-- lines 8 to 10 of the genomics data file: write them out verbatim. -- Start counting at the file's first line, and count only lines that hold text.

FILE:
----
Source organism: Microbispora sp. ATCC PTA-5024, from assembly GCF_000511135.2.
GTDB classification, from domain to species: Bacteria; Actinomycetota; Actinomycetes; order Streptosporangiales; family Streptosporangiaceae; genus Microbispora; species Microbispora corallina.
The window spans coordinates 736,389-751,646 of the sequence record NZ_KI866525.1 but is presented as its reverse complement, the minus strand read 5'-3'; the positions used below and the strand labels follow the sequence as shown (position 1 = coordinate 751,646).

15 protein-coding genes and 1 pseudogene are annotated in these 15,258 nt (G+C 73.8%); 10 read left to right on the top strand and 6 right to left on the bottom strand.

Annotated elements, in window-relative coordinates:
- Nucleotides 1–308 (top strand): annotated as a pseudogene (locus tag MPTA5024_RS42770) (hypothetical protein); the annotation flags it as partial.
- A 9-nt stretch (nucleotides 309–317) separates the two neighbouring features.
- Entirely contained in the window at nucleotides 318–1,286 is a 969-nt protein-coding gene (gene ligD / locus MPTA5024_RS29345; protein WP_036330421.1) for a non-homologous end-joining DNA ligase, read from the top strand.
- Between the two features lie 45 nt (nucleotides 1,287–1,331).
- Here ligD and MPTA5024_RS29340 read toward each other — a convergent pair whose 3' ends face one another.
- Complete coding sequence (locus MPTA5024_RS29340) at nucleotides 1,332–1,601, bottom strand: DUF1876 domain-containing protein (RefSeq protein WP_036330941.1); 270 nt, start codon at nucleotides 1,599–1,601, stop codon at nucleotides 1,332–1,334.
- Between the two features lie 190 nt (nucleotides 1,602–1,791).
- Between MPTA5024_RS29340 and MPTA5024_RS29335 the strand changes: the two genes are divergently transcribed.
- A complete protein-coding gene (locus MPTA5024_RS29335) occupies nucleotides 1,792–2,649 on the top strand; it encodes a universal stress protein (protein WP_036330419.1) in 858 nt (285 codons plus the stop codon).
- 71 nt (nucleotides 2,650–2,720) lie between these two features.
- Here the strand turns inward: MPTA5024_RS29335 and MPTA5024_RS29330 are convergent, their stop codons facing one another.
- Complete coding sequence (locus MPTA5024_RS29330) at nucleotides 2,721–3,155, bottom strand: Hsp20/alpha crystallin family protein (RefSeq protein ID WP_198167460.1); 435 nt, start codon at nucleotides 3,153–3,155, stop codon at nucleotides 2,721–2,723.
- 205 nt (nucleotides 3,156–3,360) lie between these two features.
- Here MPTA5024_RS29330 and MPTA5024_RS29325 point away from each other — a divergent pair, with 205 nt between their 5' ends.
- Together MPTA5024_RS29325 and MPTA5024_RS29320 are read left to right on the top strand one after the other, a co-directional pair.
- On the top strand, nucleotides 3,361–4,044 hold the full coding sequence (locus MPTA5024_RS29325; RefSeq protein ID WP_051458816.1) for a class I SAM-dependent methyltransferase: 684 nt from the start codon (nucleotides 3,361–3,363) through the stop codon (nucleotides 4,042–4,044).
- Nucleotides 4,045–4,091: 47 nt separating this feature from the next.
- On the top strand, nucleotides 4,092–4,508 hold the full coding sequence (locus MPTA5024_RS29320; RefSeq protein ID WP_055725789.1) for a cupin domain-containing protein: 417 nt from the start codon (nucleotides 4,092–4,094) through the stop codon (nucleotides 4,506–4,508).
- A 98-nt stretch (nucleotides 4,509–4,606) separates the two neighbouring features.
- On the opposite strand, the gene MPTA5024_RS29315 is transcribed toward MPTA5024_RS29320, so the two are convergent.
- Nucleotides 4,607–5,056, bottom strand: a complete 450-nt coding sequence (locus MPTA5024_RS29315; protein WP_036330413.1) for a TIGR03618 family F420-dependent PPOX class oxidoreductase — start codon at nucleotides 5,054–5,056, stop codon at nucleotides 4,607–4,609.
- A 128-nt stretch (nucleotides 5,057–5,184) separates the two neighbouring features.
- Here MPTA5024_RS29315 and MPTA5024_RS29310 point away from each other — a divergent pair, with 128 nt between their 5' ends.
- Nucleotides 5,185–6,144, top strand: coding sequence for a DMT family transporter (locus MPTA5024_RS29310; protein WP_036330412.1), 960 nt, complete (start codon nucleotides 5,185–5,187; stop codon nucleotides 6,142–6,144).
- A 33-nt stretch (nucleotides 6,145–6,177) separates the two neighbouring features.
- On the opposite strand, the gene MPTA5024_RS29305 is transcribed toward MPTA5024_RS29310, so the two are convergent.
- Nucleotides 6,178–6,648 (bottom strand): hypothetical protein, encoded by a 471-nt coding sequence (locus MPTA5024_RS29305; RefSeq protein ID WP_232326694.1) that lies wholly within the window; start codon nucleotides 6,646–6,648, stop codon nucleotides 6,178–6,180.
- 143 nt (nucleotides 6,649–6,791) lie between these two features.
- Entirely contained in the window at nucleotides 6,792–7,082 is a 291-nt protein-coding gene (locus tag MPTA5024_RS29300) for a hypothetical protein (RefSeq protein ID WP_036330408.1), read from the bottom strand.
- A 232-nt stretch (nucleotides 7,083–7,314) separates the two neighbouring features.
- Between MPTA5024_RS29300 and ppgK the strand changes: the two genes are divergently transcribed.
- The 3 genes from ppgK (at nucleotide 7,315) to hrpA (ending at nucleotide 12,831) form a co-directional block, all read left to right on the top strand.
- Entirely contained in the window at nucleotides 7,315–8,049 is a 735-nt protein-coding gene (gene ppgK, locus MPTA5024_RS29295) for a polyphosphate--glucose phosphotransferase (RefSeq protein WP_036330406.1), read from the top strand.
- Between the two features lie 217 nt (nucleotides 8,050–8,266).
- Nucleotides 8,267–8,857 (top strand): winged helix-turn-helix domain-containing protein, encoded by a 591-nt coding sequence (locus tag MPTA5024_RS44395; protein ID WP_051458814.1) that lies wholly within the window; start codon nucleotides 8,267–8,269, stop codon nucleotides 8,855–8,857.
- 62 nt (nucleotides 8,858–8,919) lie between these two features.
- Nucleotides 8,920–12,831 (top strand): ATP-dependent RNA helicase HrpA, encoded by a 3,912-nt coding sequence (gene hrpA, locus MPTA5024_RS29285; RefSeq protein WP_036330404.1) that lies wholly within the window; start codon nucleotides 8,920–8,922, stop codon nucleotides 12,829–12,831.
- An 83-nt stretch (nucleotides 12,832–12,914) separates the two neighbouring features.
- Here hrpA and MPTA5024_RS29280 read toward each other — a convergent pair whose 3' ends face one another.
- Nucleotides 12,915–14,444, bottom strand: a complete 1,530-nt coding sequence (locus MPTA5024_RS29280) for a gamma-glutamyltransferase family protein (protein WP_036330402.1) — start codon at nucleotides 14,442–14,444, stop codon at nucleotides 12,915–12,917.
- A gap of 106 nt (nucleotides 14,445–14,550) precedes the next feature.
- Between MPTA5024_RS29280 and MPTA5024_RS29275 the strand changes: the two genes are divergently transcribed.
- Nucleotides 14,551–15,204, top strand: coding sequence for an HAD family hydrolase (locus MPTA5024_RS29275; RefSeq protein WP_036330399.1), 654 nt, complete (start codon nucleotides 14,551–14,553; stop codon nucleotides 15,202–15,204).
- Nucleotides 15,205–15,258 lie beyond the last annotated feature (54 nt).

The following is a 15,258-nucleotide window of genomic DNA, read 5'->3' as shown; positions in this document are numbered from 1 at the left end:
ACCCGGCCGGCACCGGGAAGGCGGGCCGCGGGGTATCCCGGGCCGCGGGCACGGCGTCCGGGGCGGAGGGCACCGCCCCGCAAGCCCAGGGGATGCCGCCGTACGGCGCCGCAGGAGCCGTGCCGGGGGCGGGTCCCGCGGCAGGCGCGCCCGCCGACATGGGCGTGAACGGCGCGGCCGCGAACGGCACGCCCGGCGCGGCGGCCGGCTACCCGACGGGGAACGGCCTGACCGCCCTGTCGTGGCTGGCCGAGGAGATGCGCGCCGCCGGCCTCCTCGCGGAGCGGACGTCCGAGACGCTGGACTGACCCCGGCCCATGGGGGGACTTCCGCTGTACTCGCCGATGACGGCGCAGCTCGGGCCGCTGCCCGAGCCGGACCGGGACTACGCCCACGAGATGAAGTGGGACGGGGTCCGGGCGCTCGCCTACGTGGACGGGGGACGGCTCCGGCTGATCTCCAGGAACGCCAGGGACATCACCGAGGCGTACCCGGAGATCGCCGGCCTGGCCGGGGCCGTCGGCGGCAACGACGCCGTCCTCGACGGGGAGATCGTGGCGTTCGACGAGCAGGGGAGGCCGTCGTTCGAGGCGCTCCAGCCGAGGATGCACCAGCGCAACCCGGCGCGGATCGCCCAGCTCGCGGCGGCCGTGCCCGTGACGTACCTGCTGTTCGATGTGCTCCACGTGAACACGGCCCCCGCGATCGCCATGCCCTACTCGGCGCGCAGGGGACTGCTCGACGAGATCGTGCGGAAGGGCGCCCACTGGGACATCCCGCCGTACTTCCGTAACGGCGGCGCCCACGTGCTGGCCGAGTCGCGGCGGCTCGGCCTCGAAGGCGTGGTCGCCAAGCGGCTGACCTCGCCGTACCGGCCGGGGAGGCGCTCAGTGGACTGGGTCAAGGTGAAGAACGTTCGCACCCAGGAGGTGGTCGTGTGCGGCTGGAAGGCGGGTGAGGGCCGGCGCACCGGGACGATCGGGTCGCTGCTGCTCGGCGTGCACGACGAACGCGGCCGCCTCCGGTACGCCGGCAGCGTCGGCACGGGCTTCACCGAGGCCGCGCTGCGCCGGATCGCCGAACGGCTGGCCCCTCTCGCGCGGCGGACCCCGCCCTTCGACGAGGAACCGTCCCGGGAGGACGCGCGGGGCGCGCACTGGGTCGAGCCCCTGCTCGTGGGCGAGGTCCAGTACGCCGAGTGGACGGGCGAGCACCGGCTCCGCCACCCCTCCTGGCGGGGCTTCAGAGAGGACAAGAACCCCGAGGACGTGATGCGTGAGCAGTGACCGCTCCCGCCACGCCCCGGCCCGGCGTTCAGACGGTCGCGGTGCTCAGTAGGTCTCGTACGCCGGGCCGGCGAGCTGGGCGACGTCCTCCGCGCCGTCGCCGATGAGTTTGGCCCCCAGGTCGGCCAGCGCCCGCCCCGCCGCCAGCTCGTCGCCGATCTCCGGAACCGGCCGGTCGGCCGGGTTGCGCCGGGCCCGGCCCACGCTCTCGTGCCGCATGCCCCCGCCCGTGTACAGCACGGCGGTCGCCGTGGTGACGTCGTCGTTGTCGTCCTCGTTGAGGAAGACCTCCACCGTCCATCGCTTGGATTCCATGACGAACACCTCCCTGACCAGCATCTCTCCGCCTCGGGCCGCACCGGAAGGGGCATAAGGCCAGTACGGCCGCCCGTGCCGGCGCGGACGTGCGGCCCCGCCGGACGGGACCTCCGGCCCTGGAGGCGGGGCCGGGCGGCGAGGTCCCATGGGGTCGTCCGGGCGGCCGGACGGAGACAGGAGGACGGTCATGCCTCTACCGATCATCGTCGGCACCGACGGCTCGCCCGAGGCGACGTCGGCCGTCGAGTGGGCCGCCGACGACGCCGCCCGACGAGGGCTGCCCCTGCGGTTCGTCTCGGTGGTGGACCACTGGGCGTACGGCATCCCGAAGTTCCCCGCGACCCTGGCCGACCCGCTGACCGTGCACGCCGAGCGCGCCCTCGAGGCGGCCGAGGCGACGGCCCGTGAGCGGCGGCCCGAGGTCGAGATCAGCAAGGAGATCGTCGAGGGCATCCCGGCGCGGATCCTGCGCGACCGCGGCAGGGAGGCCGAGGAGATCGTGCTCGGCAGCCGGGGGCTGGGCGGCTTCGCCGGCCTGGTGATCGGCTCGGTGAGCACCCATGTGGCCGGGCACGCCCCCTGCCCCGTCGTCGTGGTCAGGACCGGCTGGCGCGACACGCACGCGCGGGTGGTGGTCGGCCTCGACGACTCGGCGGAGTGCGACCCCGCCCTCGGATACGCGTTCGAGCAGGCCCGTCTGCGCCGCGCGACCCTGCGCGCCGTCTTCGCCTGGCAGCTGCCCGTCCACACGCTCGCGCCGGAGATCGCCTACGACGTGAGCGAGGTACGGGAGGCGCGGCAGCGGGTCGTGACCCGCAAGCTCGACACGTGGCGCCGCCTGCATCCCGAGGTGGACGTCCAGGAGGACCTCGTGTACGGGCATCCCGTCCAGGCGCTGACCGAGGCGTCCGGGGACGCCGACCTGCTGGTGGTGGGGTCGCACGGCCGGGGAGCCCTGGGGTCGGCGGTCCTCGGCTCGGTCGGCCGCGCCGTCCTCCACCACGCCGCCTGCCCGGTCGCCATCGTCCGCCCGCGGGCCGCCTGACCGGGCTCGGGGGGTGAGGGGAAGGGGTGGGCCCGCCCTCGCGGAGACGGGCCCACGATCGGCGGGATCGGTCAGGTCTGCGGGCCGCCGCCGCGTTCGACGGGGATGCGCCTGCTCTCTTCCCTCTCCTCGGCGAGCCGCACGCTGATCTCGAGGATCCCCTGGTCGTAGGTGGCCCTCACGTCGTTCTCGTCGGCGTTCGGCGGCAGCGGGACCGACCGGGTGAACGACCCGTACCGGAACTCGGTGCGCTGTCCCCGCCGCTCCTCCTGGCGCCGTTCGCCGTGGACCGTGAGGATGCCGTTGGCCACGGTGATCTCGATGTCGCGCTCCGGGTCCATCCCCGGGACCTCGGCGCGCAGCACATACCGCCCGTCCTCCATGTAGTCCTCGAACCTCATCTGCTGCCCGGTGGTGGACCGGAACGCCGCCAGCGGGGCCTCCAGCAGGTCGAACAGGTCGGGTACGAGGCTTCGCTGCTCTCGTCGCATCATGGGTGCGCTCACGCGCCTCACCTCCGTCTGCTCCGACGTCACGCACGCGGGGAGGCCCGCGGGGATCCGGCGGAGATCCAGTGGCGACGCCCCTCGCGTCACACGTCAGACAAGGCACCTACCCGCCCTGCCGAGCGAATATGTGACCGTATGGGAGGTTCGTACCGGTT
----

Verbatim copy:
- Entirely contained in the window at nucleotides 318–1,286 is a 969-nt protein-coding gene (gene ligD / locus MPTA5024_RS29345; protein WP_036330421.1) for a non-homologous end-joining DNA ligase, read from the top strand.
- Between the two features lie 45 nt (nucleotides 1,287–1,331).
- Here ligD and MPTA5024_RS29340 read toward each other — a convergent pair whose 3' ends face one another.